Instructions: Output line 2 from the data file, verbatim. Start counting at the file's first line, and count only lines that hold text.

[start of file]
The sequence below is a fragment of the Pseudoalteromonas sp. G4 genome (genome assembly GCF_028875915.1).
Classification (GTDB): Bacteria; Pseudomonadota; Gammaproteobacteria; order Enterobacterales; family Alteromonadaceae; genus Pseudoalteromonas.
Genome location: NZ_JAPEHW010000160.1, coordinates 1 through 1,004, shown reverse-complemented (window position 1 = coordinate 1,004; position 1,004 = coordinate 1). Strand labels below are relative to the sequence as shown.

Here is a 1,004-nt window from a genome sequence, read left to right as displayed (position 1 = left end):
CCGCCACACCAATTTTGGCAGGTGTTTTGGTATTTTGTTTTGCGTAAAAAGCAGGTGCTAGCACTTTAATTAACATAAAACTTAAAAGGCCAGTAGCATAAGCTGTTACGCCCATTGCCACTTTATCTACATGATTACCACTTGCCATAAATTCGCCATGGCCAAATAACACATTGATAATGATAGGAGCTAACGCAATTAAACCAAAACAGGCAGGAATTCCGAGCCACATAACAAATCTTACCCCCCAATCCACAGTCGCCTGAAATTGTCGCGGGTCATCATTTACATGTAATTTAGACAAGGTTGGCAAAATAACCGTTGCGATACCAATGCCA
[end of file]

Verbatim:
Classification (GTDB): Bacteria; Pseudomonadota; Gammaproteobacteria; order Enterobacterales; family Alteromonadaceae; genus Pseudoalteromonas.